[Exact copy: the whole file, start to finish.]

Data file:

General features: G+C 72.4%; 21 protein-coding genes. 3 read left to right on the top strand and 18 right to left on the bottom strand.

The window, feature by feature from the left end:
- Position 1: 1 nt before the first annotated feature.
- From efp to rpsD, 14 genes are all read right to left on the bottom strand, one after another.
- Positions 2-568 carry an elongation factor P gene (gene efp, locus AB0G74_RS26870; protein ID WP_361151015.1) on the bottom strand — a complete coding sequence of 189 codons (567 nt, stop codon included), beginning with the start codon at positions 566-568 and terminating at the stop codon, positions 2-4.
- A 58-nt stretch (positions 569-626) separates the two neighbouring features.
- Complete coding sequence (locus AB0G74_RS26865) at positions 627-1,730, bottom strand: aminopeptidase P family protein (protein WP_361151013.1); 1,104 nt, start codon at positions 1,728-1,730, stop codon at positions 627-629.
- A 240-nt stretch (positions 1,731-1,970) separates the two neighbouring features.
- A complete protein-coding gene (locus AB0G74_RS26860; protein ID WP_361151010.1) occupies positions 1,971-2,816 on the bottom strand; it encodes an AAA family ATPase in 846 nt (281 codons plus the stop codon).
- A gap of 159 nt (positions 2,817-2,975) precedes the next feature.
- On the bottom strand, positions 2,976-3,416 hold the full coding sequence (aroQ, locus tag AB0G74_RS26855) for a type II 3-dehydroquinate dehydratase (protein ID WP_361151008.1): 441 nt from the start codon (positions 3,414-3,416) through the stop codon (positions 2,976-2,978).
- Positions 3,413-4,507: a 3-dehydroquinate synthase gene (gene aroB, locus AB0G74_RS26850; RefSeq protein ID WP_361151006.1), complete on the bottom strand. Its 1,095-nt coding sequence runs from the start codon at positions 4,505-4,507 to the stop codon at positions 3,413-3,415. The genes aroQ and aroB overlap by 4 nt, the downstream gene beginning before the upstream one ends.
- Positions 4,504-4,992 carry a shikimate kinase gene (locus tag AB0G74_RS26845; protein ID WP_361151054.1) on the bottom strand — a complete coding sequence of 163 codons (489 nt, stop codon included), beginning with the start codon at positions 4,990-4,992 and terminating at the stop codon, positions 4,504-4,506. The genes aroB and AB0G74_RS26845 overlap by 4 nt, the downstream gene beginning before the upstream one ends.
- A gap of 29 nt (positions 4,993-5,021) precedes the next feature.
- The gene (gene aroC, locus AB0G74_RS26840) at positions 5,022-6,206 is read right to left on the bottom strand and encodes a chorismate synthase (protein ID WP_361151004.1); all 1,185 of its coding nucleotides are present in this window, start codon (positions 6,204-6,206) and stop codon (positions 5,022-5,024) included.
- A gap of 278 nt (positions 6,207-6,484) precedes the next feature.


General features: G+C 72.4%; 21 protein-coding genes. 3 read left to right on the top strand and 18 right to left on the bottom strand.

The window, feature by feature from the left end:
- Position 1: 1 nt before the first annotated feature.
- From efp to rpsD, 14 genes are all read right to left on the bottom strand, one after another.
- Positions 2-568 carry an elongation factor P gene (gene efp, locus AB0G74_RS26870; protein ID WP_361151015.1) on the bottom strand — a complete coding sequence of 189 codons (567 nt, stop codon included), beginning with the start codon at positions 566-568 and terminating at the stop codon, positions 2-4.
- A 58-nt stretch (positions 569-626) separates the two neighbouring features.
- Complete coding sequence (locus AB0G74_RS26865) at positions 627-1,730, bottom strand: aminopeptidase P family protein (protein WP_361151013.1); 1,104 nt, start codon at positions 1,728-1,730, stop codon at positions 627-629.
- A 240-nt stretch (positions 1,731-1,970) separates the two neighbouring features.
- A complete protein-coding gene (locus AB0G74_RS26860; protein ID WP_361151010.1) occupies positions 1,971-2,816 on the bottom strand; it encodes an AAA family ATPase in 846 nt (281 codons plus the stop codon).
- A gap of 159 nt (positions 2,817-2,975) precedes the next feature.
- On the bottom strand, positions 2,976-3,416 hold the full coding sequence (aroQ, locus tag AB0G74_RS26855) for a type II 3-dehydroquinate dehydratase (protein ID WP_361151008.1): 441 nt from the start codon (positions 3,414-3,416) through the stop codon (positions 2,976-2,978).
- Positions 3,413-4,507: a 3-dehydroquinate synthase gene (gene aroB, locus AB0G74_RS26850; RefSeq protein ID WP_361151006.1), complete on the bottom strand. Its 1,095-nt coding sequence runs from the start codon at positions 4,505-4,507 to the stop codon at positions 3,413-3,415. The genes aroQ and aroB overlap by 4 nt, the downstream gene beginning before the upstream one ends.
- Positions 4,504-4,992 carry a shikimate kinase gene (locus tag AB0G74_RS26845; protein ID WP_361151054.1) on the bottom strand — a complete coding sequence of 163 codons (489 nt, stop codon included), beginning with the start codon at positions 4,990-4,992 and terminating at the stop codon, positions 4,504-4,506. The genes aroB and AB0G74_RS26845 overlap by 4 nt, the downstream gene beginning before the upstream one ends.
- A gap of 29 nt (positions 4,993-5,021) precedes the next feature.
- The gene (gene aroC, locus AB0G74_RS26840) at positions 5,022-6,206 is read right to left on the bottom strand and encodes a chorismate synthase (protein ID WP_361151004.1); all 1,185 of its coding nucleotides are present in this window, start codon (positions 6,204-6,206) and stop codon (positions 5,022-5,024) included.
- A gap of 278 nt (positions 6,207-6,484) precedes the next feature.